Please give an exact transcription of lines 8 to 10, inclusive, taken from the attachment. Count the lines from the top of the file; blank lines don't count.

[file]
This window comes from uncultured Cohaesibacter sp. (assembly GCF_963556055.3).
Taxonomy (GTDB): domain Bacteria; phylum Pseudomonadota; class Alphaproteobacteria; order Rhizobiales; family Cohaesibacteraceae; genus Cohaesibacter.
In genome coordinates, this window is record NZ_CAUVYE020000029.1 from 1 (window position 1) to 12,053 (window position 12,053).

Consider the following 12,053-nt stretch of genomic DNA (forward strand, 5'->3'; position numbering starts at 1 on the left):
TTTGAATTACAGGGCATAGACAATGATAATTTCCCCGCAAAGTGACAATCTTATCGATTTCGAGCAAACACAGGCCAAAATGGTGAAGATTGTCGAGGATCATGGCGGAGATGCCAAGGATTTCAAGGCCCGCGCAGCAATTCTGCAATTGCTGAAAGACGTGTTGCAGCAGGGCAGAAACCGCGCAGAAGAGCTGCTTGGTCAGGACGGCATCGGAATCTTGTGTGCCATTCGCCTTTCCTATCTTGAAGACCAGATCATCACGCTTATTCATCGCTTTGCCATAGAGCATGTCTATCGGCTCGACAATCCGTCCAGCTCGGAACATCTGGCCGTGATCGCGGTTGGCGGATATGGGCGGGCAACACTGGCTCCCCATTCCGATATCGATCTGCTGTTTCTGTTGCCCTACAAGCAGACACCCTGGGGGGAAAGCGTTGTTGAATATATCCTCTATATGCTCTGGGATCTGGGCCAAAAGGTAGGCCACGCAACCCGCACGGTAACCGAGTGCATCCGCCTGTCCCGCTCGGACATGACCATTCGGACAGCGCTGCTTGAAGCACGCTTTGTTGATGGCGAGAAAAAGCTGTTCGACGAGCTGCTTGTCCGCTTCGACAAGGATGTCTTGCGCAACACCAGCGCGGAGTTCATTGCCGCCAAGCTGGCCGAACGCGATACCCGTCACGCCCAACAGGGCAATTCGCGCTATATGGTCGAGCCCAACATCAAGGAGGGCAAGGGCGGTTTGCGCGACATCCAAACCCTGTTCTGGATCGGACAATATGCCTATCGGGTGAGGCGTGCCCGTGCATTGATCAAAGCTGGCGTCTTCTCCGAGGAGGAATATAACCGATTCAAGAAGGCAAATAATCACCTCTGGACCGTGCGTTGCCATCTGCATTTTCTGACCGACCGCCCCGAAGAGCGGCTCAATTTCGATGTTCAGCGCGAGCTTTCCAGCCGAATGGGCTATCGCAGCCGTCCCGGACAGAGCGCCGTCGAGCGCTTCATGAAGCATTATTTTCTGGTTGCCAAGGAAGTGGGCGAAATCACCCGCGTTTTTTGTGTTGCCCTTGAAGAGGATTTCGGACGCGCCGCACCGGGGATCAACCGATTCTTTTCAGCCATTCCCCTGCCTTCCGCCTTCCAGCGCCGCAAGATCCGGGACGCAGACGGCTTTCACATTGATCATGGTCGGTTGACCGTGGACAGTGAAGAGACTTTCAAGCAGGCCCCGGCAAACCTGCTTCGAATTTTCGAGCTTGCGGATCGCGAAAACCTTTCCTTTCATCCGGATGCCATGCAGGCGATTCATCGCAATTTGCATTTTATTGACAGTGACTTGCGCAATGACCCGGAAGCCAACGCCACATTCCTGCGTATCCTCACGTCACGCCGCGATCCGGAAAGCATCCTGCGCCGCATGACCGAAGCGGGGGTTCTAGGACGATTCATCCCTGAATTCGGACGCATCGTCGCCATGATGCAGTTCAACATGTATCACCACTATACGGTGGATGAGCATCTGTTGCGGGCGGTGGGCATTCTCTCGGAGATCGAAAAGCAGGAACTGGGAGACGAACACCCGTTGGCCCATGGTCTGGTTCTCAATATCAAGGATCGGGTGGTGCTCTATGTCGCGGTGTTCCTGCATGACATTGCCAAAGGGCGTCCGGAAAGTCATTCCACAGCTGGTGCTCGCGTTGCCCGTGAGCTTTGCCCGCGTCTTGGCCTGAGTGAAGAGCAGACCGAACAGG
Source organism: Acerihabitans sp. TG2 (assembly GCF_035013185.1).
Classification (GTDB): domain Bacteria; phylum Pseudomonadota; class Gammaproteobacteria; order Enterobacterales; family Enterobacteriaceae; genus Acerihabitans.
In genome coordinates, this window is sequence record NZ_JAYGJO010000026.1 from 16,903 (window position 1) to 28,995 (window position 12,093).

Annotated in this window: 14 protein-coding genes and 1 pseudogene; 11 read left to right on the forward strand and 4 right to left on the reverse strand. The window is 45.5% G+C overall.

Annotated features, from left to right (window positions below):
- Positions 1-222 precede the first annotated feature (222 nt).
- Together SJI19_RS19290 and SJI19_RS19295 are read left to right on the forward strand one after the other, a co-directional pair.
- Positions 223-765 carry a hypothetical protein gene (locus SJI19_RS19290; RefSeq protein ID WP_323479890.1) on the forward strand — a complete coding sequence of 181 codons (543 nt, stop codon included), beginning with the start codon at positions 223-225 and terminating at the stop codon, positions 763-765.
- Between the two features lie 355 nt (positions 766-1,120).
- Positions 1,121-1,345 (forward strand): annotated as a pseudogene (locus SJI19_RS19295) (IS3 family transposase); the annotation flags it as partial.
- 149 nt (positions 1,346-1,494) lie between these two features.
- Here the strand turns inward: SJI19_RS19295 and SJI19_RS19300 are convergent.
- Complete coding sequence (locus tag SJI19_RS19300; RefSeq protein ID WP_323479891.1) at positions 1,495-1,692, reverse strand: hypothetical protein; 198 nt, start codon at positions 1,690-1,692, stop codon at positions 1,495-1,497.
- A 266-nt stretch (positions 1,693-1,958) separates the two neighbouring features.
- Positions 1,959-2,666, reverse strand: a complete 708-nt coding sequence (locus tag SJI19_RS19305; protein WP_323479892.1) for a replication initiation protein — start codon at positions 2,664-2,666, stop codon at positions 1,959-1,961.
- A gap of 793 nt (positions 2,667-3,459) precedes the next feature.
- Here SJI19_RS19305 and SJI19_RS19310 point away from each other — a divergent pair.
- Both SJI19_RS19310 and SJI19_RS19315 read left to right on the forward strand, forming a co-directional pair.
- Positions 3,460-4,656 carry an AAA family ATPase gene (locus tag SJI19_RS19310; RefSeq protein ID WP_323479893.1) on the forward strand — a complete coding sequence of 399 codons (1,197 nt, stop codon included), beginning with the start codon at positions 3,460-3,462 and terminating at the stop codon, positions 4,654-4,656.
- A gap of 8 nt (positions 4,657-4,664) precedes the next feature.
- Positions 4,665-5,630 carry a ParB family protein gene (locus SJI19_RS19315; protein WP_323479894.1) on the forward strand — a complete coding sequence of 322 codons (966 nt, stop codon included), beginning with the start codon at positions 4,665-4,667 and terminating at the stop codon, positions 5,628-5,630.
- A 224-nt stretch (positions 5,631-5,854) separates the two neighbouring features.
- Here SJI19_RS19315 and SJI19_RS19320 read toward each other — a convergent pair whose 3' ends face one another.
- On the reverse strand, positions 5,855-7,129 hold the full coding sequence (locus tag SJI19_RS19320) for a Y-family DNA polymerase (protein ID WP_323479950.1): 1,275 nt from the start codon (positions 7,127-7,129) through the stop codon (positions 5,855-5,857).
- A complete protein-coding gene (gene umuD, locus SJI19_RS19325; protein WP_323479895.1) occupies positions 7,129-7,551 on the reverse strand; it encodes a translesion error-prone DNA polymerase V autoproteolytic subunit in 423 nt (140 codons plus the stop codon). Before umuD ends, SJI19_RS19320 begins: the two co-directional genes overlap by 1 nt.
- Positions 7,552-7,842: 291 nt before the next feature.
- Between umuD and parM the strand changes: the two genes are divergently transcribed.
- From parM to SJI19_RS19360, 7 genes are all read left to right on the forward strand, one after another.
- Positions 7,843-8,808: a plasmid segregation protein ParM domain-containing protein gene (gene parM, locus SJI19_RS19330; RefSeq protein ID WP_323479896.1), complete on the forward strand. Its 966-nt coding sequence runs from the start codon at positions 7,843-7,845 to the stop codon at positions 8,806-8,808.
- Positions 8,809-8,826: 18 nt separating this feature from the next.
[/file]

In genome coordinates, this window is sequence record NZ_JAYGJO010000026.1 from 16,903 (window position 1) to 28,995 (window position 12,093).

Annotated in this window: 14 protein-coding genes and 1 pseudogene; 11 read left to right on the forward strand and 4 right to left on the reverse strand. The window is 45.5% G+C overall.

Annotated features, from left to right (window positions below):